How to Get Post Certified

by Rachel Moore

POST stands for Peace Officer Standards and Training. Each state has a POST council that is responsible for training, certifying and establishing professional standards for law enforcement officials. Peace officers work in various law enforcement agencies ranging from a state’s bureau of investigation to local police departments. Peace officers are responsible for enforcing criminal and traffic laws as well as preventing and investigating crimes. Although every state offers POST certification, the requirements vary from state to state.

Take a training academy entrance exam. The exam covers basic reading, writing and math skills. In the State of Utah, for instance, certification applicants must pass the exam before entering into a POST-certified training academy.

Apply for POST certification. Get a copy of the application from your state POST council. Fill out the certification application. Provide all requested information such as a current photo, your residence and law enforcement work history, copies of your high school diploma or GED, birth certificate and entrance exam scores. Submit the application to your state POST council.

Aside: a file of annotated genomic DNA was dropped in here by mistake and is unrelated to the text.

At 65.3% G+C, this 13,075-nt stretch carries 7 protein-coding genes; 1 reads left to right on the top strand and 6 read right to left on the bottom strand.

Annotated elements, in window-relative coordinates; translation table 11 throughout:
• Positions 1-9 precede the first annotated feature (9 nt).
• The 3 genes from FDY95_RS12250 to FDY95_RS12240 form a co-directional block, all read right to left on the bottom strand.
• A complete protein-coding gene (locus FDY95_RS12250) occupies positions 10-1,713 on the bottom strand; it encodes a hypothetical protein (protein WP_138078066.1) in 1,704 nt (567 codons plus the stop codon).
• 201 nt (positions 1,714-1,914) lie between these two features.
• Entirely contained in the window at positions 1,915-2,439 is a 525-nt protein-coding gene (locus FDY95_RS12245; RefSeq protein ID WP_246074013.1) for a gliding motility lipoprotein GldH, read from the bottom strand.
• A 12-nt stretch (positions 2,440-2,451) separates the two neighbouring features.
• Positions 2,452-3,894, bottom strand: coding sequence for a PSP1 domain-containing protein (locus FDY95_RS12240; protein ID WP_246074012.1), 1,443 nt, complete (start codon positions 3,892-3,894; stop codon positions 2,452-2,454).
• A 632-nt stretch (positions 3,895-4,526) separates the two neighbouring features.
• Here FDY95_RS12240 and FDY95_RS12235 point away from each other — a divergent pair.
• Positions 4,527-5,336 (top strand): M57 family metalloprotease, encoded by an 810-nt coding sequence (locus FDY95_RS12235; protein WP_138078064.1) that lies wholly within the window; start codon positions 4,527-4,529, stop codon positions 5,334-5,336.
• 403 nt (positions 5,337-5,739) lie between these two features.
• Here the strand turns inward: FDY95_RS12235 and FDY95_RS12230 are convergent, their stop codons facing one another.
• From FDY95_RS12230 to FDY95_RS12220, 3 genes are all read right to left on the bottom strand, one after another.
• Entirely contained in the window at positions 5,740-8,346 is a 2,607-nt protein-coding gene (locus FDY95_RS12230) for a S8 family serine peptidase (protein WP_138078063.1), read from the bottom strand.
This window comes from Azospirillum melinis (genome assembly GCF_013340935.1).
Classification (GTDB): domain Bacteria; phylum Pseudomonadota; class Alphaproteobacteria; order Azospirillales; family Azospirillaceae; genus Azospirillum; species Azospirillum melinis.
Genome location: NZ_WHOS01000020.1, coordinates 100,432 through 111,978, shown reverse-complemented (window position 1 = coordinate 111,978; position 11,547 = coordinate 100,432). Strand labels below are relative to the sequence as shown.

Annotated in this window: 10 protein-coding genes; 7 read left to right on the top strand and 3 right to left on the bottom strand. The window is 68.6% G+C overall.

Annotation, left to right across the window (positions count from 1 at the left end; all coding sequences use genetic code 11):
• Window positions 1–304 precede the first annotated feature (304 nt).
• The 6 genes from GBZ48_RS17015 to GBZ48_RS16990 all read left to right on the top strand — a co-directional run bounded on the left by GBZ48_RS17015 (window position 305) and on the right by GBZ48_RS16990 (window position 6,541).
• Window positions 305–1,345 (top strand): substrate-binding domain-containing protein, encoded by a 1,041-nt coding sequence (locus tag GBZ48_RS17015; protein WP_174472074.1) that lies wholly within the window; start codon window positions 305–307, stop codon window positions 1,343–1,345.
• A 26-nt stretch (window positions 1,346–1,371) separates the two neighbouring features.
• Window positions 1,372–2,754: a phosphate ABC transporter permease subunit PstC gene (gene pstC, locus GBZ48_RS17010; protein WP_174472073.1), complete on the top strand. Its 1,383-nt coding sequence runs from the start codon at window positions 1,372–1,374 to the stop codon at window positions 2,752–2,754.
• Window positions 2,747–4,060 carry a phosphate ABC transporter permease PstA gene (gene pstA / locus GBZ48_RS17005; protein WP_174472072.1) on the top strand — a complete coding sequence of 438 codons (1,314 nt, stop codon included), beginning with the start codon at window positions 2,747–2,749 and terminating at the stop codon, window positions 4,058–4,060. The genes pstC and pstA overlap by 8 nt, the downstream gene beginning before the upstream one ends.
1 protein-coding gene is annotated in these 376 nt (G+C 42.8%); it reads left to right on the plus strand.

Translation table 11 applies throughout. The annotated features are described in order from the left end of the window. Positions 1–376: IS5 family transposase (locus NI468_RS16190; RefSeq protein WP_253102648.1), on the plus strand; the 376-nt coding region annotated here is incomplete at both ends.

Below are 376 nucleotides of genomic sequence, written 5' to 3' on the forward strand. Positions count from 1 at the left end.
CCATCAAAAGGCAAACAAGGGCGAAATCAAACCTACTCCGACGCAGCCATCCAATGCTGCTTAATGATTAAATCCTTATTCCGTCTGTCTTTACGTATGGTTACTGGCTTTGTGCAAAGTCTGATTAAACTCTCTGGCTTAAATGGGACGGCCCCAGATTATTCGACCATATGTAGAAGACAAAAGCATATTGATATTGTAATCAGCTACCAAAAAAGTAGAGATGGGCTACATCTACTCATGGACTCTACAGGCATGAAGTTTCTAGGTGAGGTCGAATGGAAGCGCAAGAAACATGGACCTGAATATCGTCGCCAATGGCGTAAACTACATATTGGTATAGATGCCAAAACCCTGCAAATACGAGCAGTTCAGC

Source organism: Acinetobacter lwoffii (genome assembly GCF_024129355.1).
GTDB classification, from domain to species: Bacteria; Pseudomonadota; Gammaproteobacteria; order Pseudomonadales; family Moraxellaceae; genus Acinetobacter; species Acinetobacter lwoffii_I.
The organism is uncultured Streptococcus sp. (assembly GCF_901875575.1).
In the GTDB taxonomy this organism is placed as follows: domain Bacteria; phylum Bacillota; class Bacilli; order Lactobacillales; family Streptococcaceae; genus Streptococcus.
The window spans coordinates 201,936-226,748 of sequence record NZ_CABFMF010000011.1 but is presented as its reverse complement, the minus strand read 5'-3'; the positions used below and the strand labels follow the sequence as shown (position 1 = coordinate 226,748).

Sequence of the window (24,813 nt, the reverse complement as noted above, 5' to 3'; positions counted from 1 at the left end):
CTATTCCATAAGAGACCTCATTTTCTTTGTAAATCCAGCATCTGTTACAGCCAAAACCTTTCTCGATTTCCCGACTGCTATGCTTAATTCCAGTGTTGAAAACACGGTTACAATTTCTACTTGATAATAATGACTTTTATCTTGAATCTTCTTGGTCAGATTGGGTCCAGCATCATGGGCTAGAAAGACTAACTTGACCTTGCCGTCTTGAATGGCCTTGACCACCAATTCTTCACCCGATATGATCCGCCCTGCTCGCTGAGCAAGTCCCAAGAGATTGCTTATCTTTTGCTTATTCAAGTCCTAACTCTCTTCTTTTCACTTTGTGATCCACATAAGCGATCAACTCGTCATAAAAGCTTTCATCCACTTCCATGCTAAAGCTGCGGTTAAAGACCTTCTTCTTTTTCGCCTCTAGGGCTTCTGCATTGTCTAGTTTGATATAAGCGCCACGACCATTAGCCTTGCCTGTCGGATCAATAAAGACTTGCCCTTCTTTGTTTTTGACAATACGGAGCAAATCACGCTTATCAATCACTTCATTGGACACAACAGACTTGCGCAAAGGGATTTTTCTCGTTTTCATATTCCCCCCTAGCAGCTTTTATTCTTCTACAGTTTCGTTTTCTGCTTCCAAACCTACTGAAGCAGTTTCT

Undergo a fingerprint-based criminal background check. Individuals with felony convictions are disqualified from obtaining POST certification.

Take part in a POST-certified training academy. POST-certified training academies operate statewide. For example, there are 39 POST-certified academies in California. Participants undergo weapons training, arrest techniques, vehicles operations and role-playing scenarios.

Pass written, medical and physical agility exams. The exams are used for evaluating your mental, physical and emotional fitness.

Tip

  • The International Association of Directors of Law Enforcement Standards and Training ( IADLEST) has a listing of all state POST councils on its website.

About the Author

Based in Little Rock, Rachel Moore began her freelance writing career in 1993. Her articles have appeared in the Arkansas "Democrat Gazette," Little Rock "Free Press" and the "Arkansas Times." Moore holds a Bachelor of Arts in political science/pre-law from the University of Arkansas at Pine Bluff.

Photo Credits

  • police body and dog image by Sergey Galushko from Fotolia.com